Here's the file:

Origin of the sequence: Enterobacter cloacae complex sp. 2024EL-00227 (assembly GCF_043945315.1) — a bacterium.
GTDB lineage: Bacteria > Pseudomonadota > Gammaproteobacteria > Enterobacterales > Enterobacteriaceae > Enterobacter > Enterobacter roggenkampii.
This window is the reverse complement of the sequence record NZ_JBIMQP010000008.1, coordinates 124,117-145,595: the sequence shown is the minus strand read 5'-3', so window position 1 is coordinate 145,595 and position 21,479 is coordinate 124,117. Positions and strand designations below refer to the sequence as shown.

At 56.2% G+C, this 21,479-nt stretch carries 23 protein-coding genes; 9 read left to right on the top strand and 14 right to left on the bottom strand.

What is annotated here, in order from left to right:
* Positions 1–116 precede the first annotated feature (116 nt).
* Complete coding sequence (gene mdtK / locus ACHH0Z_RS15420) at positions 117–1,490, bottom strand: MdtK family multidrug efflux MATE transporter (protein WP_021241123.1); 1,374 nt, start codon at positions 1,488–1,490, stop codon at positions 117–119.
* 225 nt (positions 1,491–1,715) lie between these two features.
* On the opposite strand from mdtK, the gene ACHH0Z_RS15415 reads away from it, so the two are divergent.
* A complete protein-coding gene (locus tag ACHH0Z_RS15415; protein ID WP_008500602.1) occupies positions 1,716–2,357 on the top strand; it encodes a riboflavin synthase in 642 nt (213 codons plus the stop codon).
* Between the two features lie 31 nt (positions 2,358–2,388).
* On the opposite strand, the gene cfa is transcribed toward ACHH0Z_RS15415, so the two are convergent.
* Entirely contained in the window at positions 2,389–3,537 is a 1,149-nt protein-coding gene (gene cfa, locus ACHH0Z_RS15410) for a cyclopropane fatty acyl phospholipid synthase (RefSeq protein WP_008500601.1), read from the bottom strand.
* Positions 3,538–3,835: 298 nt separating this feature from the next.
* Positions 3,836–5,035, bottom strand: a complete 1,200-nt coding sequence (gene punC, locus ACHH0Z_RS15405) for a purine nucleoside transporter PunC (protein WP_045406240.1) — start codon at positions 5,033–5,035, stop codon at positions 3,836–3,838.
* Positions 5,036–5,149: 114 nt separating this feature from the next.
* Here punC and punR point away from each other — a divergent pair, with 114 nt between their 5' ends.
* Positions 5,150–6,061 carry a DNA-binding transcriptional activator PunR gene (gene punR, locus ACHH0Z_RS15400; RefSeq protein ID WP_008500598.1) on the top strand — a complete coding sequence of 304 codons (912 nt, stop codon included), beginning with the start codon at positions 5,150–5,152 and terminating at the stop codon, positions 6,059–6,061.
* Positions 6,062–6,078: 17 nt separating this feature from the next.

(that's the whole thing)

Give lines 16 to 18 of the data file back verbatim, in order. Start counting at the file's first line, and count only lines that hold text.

* Positions 5,036–5,149: 114 nt separating this feature from the next.
* Here punC and punR point away from each other — a divergent pair, with 114 nt between their 5' ends.
* Positions 5,150–6,061 carry a DNA-binding transcriptional activator PunR gene (gene punR, locus ACHH0Z_RS15400; RefSeq protein ID WP_008500598.1) on the top strand — a complete coding sequence of 304 codons (912 nt, stop codon included), beginning with the start codon at positions 5,150–5,152 and terminating at the stop codon, positions 6,059–6,061.